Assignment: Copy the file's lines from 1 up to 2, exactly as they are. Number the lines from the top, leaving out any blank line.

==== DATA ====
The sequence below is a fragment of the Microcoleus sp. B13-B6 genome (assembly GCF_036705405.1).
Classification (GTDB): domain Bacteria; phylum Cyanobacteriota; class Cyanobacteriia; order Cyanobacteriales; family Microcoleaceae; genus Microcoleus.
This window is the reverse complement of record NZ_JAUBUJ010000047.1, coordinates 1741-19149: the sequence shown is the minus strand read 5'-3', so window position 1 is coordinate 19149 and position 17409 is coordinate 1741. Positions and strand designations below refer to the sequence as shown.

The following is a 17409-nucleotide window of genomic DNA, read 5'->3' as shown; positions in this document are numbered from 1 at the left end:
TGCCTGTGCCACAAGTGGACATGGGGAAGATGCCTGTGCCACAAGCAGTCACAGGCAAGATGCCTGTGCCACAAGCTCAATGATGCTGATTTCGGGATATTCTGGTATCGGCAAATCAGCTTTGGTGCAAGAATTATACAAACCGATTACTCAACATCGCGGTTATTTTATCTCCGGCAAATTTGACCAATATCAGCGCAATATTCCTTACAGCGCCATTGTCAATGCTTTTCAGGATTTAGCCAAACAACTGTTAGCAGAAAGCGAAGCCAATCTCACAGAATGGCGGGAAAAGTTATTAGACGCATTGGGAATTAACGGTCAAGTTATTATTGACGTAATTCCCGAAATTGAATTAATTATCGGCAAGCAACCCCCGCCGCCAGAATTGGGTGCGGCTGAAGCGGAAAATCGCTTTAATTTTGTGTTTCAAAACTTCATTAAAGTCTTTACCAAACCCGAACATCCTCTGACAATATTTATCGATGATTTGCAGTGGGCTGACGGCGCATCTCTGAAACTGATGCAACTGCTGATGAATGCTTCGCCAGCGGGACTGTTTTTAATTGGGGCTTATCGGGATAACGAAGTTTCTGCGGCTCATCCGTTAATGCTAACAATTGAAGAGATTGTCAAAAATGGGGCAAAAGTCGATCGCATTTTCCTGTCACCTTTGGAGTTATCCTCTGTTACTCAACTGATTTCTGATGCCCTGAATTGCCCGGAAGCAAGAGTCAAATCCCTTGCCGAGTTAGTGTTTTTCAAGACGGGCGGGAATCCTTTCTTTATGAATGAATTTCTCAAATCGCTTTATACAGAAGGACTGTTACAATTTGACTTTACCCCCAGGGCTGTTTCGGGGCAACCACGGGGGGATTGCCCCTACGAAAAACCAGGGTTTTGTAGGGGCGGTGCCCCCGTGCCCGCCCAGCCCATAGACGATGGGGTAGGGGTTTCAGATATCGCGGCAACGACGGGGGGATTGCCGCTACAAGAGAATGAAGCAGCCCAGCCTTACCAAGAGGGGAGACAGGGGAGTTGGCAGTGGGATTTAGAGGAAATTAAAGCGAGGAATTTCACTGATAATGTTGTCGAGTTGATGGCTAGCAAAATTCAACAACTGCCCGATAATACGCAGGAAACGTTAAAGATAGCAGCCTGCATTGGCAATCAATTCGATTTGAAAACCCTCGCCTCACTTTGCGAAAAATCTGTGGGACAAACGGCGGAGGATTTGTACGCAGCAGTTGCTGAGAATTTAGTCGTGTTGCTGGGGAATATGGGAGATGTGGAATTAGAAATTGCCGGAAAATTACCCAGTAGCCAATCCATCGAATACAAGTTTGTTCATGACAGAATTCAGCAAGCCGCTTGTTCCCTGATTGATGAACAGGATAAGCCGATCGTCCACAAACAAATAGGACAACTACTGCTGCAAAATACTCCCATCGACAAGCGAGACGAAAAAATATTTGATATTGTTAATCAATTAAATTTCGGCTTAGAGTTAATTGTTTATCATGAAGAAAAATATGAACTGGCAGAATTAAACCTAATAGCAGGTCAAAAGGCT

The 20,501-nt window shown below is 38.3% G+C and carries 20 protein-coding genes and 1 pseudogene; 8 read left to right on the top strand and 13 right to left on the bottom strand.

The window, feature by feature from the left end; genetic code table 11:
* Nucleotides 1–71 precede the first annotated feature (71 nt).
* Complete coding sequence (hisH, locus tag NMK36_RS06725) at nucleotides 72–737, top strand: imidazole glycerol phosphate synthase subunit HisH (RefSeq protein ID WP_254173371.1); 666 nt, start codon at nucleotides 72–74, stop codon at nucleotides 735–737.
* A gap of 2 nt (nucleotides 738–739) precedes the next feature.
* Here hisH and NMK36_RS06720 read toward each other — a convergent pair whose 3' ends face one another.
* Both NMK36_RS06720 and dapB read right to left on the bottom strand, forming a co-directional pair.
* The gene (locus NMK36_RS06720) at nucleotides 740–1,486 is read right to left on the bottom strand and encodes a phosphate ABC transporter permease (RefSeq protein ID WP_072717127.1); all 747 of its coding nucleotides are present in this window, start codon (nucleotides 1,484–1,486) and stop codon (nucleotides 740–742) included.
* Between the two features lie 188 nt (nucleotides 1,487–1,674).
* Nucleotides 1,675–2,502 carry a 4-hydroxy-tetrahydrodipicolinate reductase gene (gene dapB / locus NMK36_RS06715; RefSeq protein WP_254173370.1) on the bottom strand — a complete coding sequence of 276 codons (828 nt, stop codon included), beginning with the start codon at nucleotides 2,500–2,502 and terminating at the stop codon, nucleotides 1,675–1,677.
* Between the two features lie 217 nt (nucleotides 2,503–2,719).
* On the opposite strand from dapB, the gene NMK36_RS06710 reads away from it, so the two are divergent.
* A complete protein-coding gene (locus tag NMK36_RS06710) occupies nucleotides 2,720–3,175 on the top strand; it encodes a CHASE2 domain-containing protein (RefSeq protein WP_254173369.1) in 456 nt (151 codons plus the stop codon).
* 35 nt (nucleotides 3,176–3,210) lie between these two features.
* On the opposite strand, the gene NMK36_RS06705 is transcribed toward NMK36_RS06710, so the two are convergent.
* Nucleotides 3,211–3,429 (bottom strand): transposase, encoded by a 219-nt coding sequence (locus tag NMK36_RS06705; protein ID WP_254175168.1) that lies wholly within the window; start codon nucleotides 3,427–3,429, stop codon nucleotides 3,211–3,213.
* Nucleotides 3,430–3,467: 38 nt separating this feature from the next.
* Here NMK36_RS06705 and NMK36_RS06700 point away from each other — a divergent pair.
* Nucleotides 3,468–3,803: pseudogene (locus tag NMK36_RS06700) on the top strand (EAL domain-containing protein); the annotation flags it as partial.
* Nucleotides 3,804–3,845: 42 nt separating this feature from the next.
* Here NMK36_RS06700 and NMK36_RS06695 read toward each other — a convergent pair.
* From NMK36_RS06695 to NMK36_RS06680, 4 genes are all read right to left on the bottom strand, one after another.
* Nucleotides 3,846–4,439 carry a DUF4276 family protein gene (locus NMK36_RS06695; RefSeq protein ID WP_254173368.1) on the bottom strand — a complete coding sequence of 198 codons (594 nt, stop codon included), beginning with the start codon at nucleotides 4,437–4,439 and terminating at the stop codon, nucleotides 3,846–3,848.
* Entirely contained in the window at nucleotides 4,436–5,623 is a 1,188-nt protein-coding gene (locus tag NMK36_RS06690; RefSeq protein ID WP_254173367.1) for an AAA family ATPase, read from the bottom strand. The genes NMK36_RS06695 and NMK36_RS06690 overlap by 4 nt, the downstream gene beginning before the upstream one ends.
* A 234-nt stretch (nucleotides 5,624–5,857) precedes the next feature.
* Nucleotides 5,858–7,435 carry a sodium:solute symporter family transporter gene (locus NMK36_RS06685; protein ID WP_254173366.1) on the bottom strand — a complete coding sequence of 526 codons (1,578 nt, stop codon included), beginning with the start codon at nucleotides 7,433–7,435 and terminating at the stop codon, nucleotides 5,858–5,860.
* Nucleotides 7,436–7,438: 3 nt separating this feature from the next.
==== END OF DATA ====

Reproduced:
The sequence below is a fragment of the Microcoleus sp. B13-B6 genome (assembly GCF_036705405.1).
Classification (GTDB): domain Bacteria; phylum Cyanobacteriota; class Cyanobacteriia; order Cyanobacteriales; family Microcoleaceae; genus Microcoleus.